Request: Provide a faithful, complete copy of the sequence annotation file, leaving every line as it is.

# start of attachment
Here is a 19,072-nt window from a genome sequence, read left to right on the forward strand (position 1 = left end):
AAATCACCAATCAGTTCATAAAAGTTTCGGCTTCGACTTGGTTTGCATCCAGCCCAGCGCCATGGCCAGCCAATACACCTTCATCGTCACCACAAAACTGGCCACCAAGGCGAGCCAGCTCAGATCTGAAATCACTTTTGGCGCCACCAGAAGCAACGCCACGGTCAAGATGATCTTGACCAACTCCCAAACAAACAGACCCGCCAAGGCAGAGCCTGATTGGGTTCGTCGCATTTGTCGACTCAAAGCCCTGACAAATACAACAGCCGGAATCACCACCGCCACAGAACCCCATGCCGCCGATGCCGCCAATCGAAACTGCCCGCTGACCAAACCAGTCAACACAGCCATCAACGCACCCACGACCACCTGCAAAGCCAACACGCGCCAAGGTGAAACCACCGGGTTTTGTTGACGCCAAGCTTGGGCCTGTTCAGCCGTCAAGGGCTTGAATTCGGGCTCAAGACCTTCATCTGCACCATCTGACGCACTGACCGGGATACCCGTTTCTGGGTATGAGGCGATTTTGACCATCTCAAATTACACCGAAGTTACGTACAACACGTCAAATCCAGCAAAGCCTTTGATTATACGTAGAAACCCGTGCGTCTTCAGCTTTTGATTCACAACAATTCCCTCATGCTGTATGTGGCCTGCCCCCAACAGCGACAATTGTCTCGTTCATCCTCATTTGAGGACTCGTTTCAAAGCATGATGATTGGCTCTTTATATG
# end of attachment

Here is a 19,072-nt window from a genome sequence, read left to right on the forward strand (position 1 = left end):
AAATCACCAATCAGTTCATAAAAGTTTCGGCTTCGACTTGGTTTGCATCCAGCCCAGCGCCATGGCCAGCCAATACACCTTCATCGTCACCACAAAACTGGCCACCAAGGCGAGCCAGCTCAGATCTGAAATCACTTTTGGCGCCACCAGAAGCAACGCCACGGTCAAGATGATCTTGACCAACTCCCAAACAAACAGACCCGCCAAGGCAGAGCCTGATTGGGTTCGTCGCATTTGTCGACTCAAAGCCCTGACAAATACAACAGCCGGAATCACCACCGCCACAGAACCCCATGCCGCCGATGCCGCCAATCGAAACTGCCCGCTGACCAAACCAGTCAACACAGCCATCAACGCACCCACGACCACCTGCAAAGCCAACACGCGCCAAGGTGAAACCACCGGGTTTTGTTGACGCCAAGCTTGGGCCTGTTCAGCCGTCAAGGGCTTGAATTCGGGCTCAAGACCTTCATCTGCACCATCTGACGCACTGACCGGGATACCCGTTTCTGGGTATGAGGCGATTTTGACCATCTCAAATTACACCGAAGTTACGTACAACACGTCAAATCCAGCAAAGCCTTTGATTATACGTAGAAACCCGTGCGTCTTCAGCTTTTGATTCACAACAATTCCCTCATGCTGTATGTGGCCTGCCCCCAACAGCGACAATTGTCTCGTTCATCCTCATTTGAGGACTCGTTTCAAAGCATGATGATTGGCTCTTTATATG